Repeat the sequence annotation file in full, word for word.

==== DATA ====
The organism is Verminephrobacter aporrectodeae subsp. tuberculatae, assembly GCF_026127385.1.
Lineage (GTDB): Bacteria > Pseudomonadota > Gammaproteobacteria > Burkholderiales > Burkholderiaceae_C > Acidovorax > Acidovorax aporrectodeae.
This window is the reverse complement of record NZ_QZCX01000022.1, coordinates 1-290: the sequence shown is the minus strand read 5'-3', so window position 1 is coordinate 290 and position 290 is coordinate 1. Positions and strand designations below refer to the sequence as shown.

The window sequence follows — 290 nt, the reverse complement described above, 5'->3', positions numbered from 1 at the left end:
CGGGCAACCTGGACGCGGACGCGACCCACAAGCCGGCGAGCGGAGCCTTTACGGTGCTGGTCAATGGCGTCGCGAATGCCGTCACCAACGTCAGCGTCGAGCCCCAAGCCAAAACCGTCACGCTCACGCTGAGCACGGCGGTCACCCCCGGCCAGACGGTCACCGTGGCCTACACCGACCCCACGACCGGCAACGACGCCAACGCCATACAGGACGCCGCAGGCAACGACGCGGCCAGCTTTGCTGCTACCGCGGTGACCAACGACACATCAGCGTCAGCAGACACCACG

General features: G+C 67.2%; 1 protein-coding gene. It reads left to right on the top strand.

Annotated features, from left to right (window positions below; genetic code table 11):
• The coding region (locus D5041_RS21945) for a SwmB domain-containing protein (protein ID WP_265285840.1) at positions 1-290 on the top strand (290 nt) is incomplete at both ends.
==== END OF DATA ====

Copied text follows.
The organism is Verminephrobacter aporrectodeae subsp. tuberculatae, assembly GCF_026127385.1.
Lineage (GTDB): Bacteria > Pseudomonadota > Gammaproteobacteria > Burkholderiales > Burkholderiaceae_C > Acidovorax > Acidovorax aporrectodeae.
This window is the reverse complement of record NZ_QZCX01000022.1, coordinates 1-290: the sequence shown is the minus strand read 5'-3', so window position 1 is coordinate 290 and position 290 is coordinate 1. Positions and strand designations below refer to the sequence as shown.

The window sequence follows — 290 nt, the reverse complement described above, 5'->3', positions numbered from 1 at the left end:
CGGGCAACCTGGACGCGGACGCGACCCACAAGCCGGCGAGCGGAGCCTTTACGGTGCTGGTCAATGGCGTCGCGAATGCCGTCACCAACGTCAGCGTCGAGCCCCAAGCCAAAACCGTCACGCTCACGCTGAGCACGGCGGTCACCCCCGGCCAGACGGTCACCGTGGCCTACACCGACCCCACGACCGGCAACGACGCCAACGCCATACAGGACGCCGCAGGCAACGACGCGGCCAGCTTTGCTGCTACCGCGGTGACCAACGACACATCAGCGTCAGCAGACACCACG

General features: G+C 67.2%; 1 protein-coding gene. It reads left to right on the top strand.

Annotated features, from left to right (window positions below; genetic code table 11):
• The coding region (locus D5041_RS21945) for a SwmB domain-containing protein (protein ID WP_265285840.1) at positions 1-290 on the top strand (290 nt) is incomplete at both ends.